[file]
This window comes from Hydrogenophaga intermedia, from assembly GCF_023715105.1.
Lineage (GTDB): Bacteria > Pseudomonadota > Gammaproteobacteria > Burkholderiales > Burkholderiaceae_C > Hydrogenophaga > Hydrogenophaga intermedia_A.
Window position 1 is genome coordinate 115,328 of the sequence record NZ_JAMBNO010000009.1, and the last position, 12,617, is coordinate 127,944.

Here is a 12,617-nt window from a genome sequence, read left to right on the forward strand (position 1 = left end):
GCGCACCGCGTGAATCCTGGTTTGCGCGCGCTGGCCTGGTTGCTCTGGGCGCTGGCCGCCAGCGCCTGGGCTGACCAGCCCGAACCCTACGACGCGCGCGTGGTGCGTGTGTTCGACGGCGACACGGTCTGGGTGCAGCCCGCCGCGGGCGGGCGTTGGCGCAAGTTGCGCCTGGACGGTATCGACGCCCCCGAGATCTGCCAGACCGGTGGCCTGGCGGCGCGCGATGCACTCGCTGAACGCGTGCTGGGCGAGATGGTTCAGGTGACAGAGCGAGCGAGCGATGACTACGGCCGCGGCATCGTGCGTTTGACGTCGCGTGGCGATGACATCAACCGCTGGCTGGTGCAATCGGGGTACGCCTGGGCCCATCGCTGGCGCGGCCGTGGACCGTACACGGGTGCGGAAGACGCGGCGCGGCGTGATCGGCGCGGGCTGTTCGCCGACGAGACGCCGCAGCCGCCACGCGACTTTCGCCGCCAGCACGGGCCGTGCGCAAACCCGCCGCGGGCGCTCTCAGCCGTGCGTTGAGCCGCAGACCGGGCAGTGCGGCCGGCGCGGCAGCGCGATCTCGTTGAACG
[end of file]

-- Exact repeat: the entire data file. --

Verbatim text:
This window comes from Hydrogenophaga intermedia, from assembly GCF_023715105.1.
Lineage (GTDB): Bacteria > Pseudomonadota > Gammaproteobacteria > Burkholderiales > Burkholderiaceae_C > Hydrogenophaga > Hydrogenophaga intermedia_A.
Window position 1 is genome coordinate 115,328 of the sequence record NZ_JAMBNO010000009.1, and the last position, 12,617, is coordinate 127,944.

Here is a 12,617-nt window from a genome sequence, read left to right on the forward strand (position 1 = left end):
GCGCACCGCGTGAATCCTGGTTTGCGCGCGCTGGCCTGGTTGCTCTGGGCGCTGGCCGCCAGCGCCTGGGCTGACCAGCCCGAACCCTACGACGCGCGCGTGGTGCGTGTGTTCGACGGCGACACGGTCTGGGTGCAGCCCGCCGCGGGCGGGCGTTGGCGCAAGTTGCGCCTGGACGGTATCGACGCCCCCGAGATCTGCCAGACCGGTGGCCTGGCGGCGCGCGATGCACTCGCTGAACGCGTGCTGGGCGAGATGGTTCAGGTGACAGAGCGAGCGAGCGATGACTACGGCCGCGGCATCGTGCGTTTGACGTCGCGTGGCGATGACATCAACCGCTGGCTGGTGCAATCGGGGTACGCCTGGGCCCATCGCTGGCGCGGCCGTGGACCGTACACGGGTGCGGAAGACGCGGCGCGGCGTGATCGGCGCGGGCTGTTCGCCGACGAGACGCCGCAGCCGCCACGCGACTTTCGCCGCCAGCACGGGCCGTGCGCAAACCCGCCGCGGGCGCTCTCAGCCGTGCGTTGAGCCGCAGACCGGGCAGTGCGGCCGGCGCGGCAGCGCGATCTCGTTGAACG